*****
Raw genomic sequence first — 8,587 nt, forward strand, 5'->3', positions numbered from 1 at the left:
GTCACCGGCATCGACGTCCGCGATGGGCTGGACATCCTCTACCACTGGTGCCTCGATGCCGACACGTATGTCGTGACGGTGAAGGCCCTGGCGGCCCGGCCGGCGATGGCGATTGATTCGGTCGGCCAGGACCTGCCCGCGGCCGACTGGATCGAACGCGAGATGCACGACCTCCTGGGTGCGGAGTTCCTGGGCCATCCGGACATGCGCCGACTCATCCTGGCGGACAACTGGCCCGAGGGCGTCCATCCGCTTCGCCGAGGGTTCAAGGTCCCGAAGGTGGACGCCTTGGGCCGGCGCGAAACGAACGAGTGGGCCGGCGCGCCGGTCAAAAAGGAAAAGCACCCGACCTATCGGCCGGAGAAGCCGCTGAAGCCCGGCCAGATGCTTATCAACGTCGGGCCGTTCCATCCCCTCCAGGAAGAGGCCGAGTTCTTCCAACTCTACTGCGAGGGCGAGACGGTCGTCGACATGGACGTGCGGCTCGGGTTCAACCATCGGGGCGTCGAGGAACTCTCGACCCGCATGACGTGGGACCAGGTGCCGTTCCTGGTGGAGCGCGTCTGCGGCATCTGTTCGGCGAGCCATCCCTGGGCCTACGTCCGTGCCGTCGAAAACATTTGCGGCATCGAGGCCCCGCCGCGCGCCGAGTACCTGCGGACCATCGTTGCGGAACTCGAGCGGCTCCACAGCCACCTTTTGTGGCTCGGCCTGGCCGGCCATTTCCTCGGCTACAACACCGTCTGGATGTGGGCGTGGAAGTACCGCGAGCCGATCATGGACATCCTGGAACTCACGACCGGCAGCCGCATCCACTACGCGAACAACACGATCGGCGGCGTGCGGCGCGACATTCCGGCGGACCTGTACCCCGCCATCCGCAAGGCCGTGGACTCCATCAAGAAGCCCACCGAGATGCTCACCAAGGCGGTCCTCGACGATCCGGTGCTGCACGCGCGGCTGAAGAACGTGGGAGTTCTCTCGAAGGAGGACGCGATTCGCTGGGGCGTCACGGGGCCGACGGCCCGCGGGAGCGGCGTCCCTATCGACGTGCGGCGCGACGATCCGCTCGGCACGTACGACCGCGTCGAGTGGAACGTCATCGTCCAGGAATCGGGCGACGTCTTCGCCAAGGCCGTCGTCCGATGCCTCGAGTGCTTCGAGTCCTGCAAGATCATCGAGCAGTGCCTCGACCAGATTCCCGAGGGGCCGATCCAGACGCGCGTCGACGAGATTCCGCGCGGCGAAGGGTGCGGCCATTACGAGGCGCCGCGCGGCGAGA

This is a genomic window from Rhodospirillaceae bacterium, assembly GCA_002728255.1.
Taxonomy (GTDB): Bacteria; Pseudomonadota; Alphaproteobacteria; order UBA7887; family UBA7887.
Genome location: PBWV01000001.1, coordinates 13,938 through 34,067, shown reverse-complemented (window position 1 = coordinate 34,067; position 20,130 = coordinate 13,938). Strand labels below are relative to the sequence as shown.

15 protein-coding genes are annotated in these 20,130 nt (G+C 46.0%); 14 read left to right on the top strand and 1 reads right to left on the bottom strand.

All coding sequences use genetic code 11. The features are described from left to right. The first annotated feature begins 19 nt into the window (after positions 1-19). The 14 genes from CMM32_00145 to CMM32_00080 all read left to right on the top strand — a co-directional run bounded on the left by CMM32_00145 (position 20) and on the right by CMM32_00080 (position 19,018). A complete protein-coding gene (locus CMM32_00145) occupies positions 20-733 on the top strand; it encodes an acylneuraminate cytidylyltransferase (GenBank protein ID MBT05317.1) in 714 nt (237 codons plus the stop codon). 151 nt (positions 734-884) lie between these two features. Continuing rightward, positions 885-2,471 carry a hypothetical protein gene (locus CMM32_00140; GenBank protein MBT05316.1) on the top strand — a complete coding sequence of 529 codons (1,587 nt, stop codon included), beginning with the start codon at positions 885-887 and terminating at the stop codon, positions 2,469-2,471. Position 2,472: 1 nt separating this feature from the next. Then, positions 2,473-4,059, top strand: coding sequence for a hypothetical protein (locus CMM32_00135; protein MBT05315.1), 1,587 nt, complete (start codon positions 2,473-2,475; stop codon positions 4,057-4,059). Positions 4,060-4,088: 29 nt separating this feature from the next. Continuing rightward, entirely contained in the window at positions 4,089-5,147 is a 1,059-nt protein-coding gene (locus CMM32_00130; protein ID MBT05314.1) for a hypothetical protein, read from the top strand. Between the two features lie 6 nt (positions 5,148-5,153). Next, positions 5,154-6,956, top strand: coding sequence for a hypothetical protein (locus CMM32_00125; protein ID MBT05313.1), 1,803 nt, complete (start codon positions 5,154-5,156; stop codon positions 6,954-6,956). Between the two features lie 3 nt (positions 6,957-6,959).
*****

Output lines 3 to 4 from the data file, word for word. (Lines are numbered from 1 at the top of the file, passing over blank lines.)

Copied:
This is a genomic window from Rhodospirillaceae bacterium, assembly GCA_002728255.1.
Taxonomy (GTDB): Bacteria; Pseudomonadota; Alphaproteobacteria; order UBA7887; family UBA7887.